Sources have it that semiconductor firms are seeking extra time to appeal last-minute Trump administration moves to block sales to Chinese telecoms company Huawei, hoping against the odds that the Biden administration will reverse course.
Several company executives who declined to be identified by name said they ultimately do not think the Biden administration will significantly soften the hardline position.
Billions of dollars of U.S. technology and chip sales to Huawei hinge on how the Biden administration applies export restrictions the Trump administration put in place.
The companies hope that with more time to make their cases before an interagency panel and a potential policy shift at least some of the rejected Huawei sales will be allowed.
The Commerce Department did not respond to requests for comment. A Huawei spokeswoman said the company does not have any insight into the licensing process at Commerce.
Days before former President Donald Trump left office on Jan. 20, the administration notified Huawei suppliers, including chipmaker Intel, that the government was revoking certain licenses to sell to Huawei and intended to reject dozens of applications for others.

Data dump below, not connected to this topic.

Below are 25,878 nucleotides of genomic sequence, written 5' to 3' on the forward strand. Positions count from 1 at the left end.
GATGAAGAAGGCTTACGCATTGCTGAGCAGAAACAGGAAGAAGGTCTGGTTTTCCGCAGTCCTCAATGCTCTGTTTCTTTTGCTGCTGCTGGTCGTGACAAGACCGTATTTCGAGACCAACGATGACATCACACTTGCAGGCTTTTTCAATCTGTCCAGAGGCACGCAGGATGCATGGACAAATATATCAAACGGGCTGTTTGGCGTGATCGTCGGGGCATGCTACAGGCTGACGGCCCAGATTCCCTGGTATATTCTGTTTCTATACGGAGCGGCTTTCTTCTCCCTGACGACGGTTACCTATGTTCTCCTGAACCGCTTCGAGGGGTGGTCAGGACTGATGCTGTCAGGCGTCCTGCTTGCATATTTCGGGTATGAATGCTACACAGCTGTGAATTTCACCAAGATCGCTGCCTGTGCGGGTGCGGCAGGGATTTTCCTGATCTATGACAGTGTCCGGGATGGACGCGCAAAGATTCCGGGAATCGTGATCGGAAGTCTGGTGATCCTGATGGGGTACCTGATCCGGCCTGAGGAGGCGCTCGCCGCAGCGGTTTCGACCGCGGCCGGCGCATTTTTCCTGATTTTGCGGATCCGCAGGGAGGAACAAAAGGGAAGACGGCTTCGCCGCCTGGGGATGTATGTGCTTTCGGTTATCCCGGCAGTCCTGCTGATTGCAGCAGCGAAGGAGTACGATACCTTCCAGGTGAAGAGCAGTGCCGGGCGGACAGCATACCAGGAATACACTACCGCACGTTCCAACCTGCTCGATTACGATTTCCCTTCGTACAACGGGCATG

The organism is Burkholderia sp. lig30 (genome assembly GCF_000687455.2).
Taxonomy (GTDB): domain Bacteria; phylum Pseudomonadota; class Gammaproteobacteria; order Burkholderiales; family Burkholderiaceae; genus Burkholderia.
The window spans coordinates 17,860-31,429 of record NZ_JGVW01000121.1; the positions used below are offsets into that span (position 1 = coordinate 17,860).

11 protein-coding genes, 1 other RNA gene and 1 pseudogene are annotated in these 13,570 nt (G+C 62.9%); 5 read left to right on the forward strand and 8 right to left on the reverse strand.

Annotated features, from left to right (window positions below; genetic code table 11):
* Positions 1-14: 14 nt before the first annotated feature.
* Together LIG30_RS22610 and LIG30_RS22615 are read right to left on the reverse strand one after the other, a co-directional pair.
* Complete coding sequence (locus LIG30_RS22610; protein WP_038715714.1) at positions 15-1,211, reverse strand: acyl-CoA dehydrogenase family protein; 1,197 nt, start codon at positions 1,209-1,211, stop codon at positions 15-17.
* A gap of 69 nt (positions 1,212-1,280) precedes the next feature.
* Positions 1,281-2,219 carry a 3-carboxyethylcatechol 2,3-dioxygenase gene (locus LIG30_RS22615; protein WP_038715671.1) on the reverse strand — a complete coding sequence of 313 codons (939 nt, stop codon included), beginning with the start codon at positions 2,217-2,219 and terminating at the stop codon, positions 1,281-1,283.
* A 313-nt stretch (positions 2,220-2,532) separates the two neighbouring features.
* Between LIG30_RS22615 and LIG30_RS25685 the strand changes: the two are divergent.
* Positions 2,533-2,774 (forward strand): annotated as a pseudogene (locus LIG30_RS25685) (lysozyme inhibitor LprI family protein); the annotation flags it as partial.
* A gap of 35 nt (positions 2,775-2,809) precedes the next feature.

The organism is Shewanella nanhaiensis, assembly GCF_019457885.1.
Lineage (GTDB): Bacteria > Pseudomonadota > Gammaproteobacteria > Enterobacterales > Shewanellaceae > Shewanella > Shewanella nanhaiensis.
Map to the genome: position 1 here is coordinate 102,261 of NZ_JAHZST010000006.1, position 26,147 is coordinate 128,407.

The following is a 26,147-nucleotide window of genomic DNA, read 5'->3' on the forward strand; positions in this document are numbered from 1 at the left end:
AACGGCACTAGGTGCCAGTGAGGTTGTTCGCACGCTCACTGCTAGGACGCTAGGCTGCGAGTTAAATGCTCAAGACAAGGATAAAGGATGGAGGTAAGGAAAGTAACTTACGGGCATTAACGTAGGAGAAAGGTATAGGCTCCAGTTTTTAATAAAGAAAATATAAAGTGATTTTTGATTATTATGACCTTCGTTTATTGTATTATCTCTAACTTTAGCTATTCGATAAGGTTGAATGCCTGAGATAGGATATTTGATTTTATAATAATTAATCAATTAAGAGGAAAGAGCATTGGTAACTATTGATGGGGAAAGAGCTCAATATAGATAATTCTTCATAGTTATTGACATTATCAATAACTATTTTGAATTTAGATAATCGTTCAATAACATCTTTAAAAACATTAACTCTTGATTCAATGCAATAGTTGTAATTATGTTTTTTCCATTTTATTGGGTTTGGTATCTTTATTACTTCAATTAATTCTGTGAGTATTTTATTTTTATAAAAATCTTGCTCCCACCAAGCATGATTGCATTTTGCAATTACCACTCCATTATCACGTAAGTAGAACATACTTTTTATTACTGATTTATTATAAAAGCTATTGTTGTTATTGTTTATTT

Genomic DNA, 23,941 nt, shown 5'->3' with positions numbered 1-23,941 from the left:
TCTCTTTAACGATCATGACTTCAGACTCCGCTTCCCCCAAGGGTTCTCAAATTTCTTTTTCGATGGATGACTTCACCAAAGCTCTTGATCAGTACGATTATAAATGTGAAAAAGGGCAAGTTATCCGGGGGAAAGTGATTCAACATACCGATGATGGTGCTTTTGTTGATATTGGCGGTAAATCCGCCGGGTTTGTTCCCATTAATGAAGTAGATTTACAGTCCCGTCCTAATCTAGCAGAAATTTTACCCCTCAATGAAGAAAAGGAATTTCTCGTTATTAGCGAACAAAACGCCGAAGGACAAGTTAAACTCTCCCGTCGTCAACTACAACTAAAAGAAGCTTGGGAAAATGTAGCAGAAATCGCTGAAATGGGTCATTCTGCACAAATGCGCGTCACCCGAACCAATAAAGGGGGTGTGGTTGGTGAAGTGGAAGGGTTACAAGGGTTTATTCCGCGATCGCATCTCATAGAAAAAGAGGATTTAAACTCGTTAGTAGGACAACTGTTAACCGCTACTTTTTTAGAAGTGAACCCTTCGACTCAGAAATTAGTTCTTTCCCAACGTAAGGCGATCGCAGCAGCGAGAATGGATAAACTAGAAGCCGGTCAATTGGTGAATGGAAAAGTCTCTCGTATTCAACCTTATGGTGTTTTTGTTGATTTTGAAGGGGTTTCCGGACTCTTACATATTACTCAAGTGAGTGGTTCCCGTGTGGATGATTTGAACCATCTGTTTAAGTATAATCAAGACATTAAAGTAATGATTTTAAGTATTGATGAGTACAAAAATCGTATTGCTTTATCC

Among the decisions, the Trump administration denied 116 license applications worth $119 billion and approved four worth $20 million, according to a Commerce Department document dated Jan. 13 and seen by Reuters. Another 300 applications with stated values of $296 billion were pending.
Some companies whose license applications were rejected asked the Commerce Department for more than the standard 20 days to appeal their denials, the sources said. The department has granted 90-day extensions to some of the companies.
Huawei was placed on a trade blacklist by Trump in May 2019 over national security concerns after it was accused of being capable of spying on customers, as well as intellectual property theft and sanctions violations. Huawei has denied wrongdoing.
Since Huawei was blacklisted, the U.S. government approved about $87 billion worth of applications for sales to Huawei and denied $11 billion, according to the Commerce document.